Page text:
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What are SPF Records?


What are SPF Records?

SPF records are an important tool for maintaining control over which servers are allowed to send email with your domain name. More complete information regarding the purpose of SPF records in preventing email Spoofing is available here, and quality tools for automatically generating SPF records are available in the Email Authentication icon in cPanel or from external SPF generators that can be used to create SPF records conveniently with very little knowledge about how they work. This is an advanced article that  will provide detailed information for anyone who wants a better understanding of the syntax of SPF records. Our article regarding problems with spoofing details how to create an SPF record which will be supplemented here with specific information for how to format the contents of the TXT data field in the advanced DNS editor when creating the TXT record.

This article will be broken up into several sections:

What should be included in an SPF record?

A basic SPF record should be composed of three parts. The first required part is the prefix identifying the TXT data as an SPF record. This prefix should then be followed by a list of servers and hosts that are authorized to send email using the domain. Finally, a basic SPF record should be followed by a list of servers that are specifically denied from sending mail as the user. This final section is usually abbreviated to all server not specifically granted authorization. Here is an example of an auto generated SPF record for a domain hosted on a shared HostGator server followed by a breakdown of all of its parts:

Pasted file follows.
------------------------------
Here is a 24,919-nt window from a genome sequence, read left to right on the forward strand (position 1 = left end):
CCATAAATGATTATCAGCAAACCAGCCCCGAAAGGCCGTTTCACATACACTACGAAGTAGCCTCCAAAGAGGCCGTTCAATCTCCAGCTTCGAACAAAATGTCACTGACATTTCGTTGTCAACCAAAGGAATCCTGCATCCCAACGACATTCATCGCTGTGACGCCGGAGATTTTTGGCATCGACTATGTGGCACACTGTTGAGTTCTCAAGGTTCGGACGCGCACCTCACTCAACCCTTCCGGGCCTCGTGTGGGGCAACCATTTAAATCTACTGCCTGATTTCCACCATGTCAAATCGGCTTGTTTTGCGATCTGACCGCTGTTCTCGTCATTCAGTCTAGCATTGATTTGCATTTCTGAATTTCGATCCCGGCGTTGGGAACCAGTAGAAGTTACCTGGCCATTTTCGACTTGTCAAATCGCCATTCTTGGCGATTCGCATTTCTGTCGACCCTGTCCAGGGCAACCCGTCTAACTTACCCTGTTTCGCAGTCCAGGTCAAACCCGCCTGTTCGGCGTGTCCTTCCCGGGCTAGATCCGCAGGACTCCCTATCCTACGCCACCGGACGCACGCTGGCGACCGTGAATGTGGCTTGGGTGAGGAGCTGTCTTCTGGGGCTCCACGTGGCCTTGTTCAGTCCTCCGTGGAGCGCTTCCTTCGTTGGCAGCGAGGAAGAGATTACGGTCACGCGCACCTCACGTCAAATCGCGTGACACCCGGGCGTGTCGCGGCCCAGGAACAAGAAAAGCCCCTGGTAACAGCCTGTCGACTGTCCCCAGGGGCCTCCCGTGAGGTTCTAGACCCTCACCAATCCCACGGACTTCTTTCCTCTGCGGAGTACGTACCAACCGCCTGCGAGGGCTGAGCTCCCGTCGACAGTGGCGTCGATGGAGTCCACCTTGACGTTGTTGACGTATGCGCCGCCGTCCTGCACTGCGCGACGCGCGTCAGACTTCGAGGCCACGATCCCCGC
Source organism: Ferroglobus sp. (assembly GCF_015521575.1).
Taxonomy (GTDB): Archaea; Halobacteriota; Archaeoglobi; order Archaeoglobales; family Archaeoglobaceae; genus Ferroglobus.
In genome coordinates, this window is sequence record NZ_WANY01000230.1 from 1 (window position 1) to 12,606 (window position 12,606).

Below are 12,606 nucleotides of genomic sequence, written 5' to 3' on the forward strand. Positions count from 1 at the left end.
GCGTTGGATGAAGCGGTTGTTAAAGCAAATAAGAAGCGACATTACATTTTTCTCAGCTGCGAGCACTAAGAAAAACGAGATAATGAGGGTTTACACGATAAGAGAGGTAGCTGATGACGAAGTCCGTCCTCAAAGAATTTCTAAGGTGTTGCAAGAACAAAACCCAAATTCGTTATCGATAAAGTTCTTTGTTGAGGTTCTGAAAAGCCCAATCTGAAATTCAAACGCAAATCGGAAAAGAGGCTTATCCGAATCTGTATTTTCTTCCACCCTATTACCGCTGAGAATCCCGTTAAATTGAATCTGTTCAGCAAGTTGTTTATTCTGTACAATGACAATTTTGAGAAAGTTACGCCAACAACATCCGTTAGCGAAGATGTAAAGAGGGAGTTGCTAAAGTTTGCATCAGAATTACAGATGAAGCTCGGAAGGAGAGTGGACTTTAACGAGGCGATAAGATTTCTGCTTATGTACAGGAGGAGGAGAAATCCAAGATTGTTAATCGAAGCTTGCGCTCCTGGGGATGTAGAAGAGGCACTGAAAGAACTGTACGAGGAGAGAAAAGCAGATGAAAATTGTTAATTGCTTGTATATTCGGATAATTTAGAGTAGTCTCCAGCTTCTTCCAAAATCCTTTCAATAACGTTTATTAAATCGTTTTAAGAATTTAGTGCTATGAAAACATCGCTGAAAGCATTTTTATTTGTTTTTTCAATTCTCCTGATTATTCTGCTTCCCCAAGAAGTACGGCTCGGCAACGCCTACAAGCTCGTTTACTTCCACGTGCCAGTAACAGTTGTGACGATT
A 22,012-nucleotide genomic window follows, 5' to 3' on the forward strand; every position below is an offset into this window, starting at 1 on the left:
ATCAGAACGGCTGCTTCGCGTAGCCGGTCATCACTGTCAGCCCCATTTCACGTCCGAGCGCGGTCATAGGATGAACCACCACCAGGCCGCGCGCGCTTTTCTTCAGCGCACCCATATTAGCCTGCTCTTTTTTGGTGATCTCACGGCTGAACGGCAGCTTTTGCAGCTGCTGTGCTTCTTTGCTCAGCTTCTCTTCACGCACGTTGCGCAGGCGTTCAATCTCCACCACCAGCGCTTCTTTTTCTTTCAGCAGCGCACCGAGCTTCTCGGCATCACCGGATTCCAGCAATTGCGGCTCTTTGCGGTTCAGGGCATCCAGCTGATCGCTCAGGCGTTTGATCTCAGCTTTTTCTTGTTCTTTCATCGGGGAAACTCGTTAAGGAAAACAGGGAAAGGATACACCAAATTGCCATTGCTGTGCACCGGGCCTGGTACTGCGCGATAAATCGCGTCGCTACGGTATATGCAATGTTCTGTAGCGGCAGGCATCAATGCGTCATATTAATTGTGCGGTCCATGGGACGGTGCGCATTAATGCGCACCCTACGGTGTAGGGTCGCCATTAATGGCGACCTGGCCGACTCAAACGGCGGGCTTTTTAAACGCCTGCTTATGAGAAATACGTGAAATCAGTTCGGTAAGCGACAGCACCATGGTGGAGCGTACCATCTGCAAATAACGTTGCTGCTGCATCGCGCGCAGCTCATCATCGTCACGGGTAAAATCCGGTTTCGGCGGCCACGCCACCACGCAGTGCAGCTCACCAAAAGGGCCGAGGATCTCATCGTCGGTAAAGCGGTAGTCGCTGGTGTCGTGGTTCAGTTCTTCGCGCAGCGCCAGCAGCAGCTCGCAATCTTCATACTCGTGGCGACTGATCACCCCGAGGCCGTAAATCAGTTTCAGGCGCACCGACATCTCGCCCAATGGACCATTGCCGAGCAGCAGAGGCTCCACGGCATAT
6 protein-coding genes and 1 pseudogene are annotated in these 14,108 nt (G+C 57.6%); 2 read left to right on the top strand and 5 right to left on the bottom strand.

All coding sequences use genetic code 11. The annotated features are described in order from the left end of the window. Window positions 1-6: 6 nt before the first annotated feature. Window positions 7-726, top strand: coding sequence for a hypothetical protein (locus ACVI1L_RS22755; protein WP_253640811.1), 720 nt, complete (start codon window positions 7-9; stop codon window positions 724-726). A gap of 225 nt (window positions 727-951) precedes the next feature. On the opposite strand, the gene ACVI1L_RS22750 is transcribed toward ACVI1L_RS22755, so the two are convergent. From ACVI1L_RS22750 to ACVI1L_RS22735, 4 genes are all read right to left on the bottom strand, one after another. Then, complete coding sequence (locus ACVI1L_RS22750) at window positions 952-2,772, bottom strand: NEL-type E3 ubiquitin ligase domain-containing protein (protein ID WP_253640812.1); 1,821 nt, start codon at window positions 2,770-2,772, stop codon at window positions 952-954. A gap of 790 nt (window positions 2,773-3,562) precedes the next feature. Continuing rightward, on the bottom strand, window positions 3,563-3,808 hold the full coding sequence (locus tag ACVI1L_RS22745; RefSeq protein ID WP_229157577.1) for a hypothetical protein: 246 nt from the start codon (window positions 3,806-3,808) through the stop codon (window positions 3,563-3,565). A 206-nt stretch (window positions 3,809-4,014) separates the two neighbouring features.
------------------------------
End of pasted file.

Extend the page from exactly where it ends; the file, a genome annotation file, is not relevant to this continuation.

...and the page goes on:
v=spf1 a mx include:websitewelcome.com ~all
  1. The SPF prefix: v=spf1
  2. A list of servers and hosts authorized to send email for this domain: a mx include:websitewelcome.com
    This portion of the record can be further broken down as follows:

    1. If mail is sent from an IP matching the A record of this domain.
    2. If mail is sent from an IP matching the MX record(s) of this domain.
    3. If mail is sent that matches any rules for the websitewelcome.com SPF record.
  3. A soft denial for any server not specifically permitted to send mail: ~all

What operators can be used in an SPF record?

Here is a complete list of operators which may be used to specify how arguments in an SPF record are treated and what effect they should have:

  • "+" This is a pass operator. If an argument using this operator can be applied to an email, the email will be allowed to pass as authorized. If no operator is specified by an argument it is assumed to be "+"
    For example, both of these records would be treated the same:

    • v=spf1 a ~all
    • v=spf1 +a ~all
  • "-" This is a fail operator. Any email that matches an argument with this operator will be specifically rejected.
  • "~" This is a soft fail operator. Any email that matches an argument with this operator will be allowed to pass, but will be flagged as spam.
  • "?" This is a neutral operator. Email that matches an argument flagged with this operator will neither be actively rejected or allowed to pass.

What arguments can be used in an SPF record?

Here is a list of all arguments which may be used to make rules inside of an SPF record:

  • all